Fundamentalism and creationism

Young-Earth creationism isn’t a necessary part of Christianity, even to those of us who have a very high view of the truthfulness and authority of the Bible.

Here’s another quote from The Scandal of the Evangelical Mind, by Mark Noll:

Despite widespread impressions to the contrary, [young-Earth] creationism was not a traditional belief of nineteenth-century conservative Protestants or even of early twentieth-century fundamentalists. The mentality of fundamentalism lives on in modern creation science, even if some of the early fundamentalists themselves were by no means as radical in their scientific conclusions as evangelicals have become in the last forty years. For instance, during the century before the 1930s, most conservative Protestants believed that the “days” of Genesis 1 stood for long ages of geological development or that a lengthy gap existed between the initial creation of the world (Gen. 1:1) and a series of more recent creative acts (Gen. 1:2ff) during which the fossils were deposited. As we have seen, some conservative Protestants early in the century — like James Orr of Scotland and B. B. Warfield of Princeton Theological Seminary, both of whom wrote for The Fundamentals (1910-1915) — allowed for large-scale evolution in order to explain God’s way of creating plants, animals, and even the human body. (As it happens, their position closely resembled official Roman Catholic teachings on the subject.) Popular opponents of evoution in the 1920s, like William Jennings Bryan, had no difficulty accepting an ancient earth. [pp. 188-189]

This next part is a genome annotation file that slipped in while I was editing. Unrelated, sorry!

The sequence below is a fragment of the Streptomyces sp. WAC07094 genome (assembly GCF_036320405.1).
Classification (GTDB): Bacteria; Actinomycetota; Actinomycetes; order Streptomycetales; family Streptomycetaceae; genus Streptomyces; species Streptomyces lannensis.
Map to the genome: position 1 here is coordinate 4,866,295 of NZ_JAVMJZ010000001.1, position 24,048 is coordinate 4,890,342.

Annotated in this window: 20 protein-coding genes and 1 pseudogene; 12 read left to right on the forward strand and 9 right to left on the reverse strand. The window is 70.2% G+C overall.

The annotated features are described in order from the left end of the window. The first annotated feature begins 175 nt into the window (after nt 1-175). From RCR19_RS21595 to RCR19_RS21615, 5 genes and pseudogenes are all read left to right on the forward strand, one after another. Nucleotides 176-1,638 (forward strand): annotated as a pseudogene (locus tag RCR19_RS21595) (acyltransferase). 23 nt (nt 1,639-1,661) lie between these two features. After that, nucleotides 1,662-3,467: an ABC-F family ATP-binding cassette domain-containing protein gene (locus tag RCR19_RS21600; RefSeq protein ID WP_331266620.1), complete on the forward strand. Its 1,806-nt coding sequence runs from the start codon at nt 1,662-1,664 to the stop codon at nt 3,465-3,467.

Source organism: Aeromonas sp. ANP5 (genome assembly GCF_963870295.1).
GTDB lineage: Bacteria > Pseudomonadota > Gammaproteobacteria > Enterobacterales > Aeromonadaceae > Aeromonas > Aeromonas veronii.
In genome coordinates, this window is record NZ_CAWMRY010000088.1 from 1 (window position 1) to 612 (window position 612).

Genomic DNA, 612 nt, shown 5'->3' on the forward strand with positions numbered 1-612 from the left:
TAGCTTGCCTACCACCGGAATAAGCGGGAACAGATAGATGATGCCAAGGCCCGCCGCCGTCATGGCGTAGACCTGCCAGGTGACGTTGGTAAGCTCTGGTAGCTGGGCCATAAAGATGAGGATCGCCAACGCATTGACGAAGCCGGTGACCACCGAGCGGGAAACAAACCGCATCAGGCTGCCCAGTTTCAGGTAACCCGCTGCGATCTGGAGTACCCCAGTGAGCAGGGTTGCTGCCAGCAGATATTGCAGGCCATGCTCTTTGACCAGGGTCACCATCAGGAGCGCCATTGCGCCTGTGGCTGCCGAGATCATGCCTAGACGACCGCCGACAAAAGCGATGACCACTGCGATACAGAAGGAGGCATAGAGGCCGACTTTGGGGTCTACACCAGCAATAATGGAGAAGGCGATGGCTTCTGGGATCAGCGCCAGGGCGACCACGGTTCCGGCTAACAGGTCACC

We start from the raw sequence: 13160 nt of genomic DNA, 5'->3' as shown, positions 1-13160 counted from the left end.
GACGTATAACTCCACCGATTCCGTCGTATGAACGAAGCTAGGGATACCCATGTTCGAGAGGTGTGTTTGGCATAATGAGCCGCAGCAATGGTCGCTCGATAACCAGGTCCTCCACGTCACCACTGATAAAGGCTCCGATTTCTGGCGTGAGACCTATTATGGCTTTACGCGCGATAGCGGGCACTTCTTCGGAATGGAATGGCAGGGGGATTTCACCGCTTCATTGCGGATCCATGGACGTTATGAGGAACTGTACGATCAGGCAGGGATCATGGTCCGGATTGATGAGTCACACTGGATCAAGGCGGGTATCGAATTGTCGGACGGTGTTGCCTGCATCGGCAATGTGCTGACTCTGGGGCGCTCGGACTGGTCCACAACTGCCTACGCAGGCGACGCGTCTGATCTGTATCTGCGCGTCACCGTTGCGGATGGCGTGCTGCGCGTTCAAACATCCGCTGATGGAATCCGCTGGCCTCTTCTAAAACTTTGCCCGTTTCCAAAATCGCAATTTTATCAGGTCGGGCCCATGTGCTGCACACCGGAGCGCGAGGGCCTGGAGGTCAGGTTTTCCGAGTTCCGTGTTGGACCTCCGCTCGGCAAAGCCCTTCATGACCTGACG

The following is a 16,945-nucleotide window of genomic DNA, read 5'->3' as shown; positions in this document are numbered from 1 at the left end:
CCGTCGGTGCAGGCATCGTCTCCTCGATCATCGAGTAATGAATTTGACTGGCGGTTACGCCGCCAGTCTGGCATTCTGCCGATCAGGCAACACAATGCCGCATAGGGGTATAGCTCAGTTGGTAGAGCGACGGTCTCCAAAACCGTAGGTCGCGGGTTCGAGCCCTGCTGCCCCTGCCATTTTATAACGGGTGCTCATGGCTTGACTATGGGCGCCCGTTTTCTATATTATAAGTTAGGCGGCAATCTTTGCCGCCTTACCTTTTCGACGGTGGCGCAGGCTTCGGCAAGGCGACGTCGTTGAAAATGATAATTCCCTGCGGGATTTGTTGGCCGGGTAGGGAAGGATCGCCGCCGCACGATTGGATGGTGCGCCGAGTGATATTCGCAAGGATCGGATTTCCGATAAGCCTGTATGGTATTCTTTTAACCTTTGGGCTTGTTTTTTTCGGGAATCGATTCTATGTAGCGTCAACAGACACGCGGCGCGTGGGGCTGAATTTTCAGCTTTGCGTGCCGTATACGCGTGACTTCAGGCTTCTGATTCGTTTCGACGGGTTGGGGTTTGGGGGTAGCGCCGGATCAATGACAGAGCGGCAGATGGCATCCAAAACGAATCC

Some observations:

  • Once again, this demonstrates that one can accept an old age for the Earth, and even evolution, and still hold to the truthfulness of Scriptures. B. B. Warfield, for example, was an earnest advocate for the truthfulness of Scriptures and a founder of the fundamentalist movement.
  • The present domination of young-Earth creationism in our churches and Christian schools hasn’t been around forever.
  • The original meaning of “fundamentalist” was someone who held to the five fundamentals of Christianity taught in the series of books The Fundamentals. The five fundamentals were 1) The deity of Christ, 2) The virgin birth, 3) The substitutionary atonement of Christ, 4) The bodily resurrection, 5) The inerrancy of Scriptures. These points describe my core beliefs, though I would add a couple more from the Nicene and Apostle’s Creeds.
  • The word “fundamentalist” is almost useless now. I don’t consider myself to be a fundamentalist because now the word means something like “ignorant, anti-scientific, narrow, religious extremist.” The stereotype, often true, is that fundamentalists are separatistic (don’t have much to do with non-Fundamentalists), don’t drink alcohol, and hate gays. None of these describe me.

Grace and Peace

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